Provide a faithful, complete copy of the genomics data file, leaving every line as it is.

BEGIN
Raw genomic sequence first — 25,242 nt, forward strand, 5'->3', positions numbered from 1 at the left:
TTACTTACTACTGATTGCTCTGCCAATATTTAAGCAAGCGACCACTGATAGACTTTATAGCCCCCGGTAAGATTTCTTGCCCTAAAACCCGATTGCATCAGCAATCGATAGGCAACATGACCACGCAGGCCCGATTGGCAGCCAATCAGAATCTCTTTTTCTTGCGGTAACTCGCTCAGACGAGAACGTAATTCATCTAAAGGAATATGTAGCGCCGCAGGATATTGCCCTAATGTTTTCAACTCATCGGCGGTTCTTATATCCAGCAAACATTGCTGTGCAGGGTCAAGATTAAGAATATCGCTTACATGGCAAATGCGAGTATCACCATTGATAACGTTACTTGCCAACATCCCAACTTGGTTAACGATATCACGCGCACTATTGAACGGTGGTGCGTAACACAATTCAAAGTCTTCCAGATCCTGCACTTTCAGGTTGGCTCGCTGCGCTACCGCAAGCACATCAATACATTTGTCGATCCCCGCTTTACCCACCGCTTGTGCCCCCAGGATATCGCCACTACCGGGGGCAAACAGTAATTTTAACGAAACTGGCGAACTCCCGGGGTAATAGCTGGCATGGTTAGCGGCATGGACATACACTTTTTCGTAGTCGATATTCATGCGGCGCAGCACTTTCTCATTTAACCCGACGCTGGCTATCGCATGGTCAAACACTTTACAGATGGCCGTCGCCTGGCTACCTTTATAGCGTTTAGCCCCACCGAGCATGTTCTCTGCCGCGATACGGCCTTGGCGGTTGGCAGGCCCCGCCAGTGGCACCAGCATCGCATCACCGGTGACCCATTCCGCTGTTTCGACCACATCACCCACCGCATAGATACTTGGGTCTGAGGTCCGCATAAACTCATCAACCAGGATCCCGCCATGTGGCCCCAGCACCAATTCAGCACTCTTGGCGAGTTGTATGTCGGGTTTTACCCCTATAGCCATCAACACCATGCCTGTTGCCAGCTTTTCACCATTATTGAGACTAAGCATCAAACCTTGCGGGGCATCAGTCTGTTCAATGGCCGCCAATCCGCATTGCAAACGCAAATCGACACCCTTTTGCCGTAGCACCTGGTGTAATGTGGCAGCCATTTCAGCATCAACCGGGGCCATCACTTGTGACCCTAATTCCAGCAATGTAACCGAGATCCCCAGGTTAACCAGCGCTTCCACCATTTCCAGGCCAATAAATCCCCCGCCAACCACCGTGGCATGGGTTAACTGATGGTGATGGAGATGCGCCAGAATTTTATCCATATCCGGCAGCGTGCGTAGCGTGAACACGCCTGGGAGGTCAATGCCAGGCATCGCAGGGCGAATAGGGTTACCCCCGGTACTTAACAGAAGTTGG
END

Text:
Raw genomic sequence first — 25,242 nt, forward strand, 5'->3', positions numbered from 1 at the left:
TTACTTACTACTGATTGCTCTGCCAATATTTAAGCAAGCGACCACTGATAGACTTTATAGCCCCCGGTAAGATTTCTTGCCCTAAAACCCGATTGCATCAGCAATCGATAGGCAACATGACCACGCAGGCCCGATTGGCAGCCAATCAGAATCTCTTTTTCTTGCGGTAACTCGCTCAGACGAGAACGTAATTCATCTAAAGGAATATGTAGCGCCGCAGGATATTGCCCTAATGTTTTCAACTCATCGGCGGTTCTTATATCCAGCAAACATTGCTGTGCAGGGTCAAGATTAAGAATATCGCTTACATGGCAAATGCGAGTATCACCATTGATAACGTTACTTGCCAACATCCCAACTTGGTTAACGATATCACGCGCACTATTGAACGGTGGTGCGTAACACAATTCAAAGTCTTCCAGATCCTGCACTTTCAGGTTGGCTCGCTGCGCTACCGCAAGCACATCAATACATTTGTCGATCCCCGCTTTACCCACCGCTTGTGCCCCCAGGATATCGCCACTACCGGGGGCAAACAGTAATTTTAACGAAACTGGCGAACTCCCGGGGTAATAGCTGGCATGGTTAGCGGCATGGACATACACTTTTTCGTAGTCGATATTCATGCGGCGCAGCACTTTCTCATTTAACCCGACGCTGGCTATCGCATGGTCAAACACTTTACAGATGGCCGTCGCCTGGCTACCTTTATAGCGTTTAGCCCCACCGAGCATGTTCTCTGCCGCGATACGGCCTTGGCGGTTGGCAGGCCCCGCCAGTGGCACCAGCATCGCATCACCGGTGACCCATTCCGCTGTTTCGACCACATCACCCACCGCATAGATACTTGGGTCTGAGGTCCGCATAAACTCATCAACCAGGATCCCGCCATGTGGCCCCAGCACCAATTCAGCACTCTTGGCGAGTTGTATGTCGGGTTTTACCCCTATAGCCATCAACACCATGCCTGTTGCCAGCTTTTCACCATTATTGAGACTAAGCATCAAACCTTGCGGGGCATCAGTCTGTTCAATGGCCGCCAATCCGCATTGCAAACGCAAATCGACACCCTTTTGCCGTAGCACCTGGTGTAATGTGGCAGCCATTTCAGCATCAACCGGGGCCATCACTTGTGACCCTAATTCCAGCAATGTAACCGAGATCCCCAGGTTAACCAGCGCTTCCACCATTTCCAGGCCAATAAATCCCCCGCCAACCACCGTGGCATGGGTTAACTGATGGTGATGGAGATGCGCCAGAATTTTATCCATATCCGGCAGCGTGCGTAGCGTGAACACGCCTGGGAGGTCAATGCCAGGCATCGCAGGGCGAATAGGGTTACCCCCGGTACTTAACAGAAGTTGG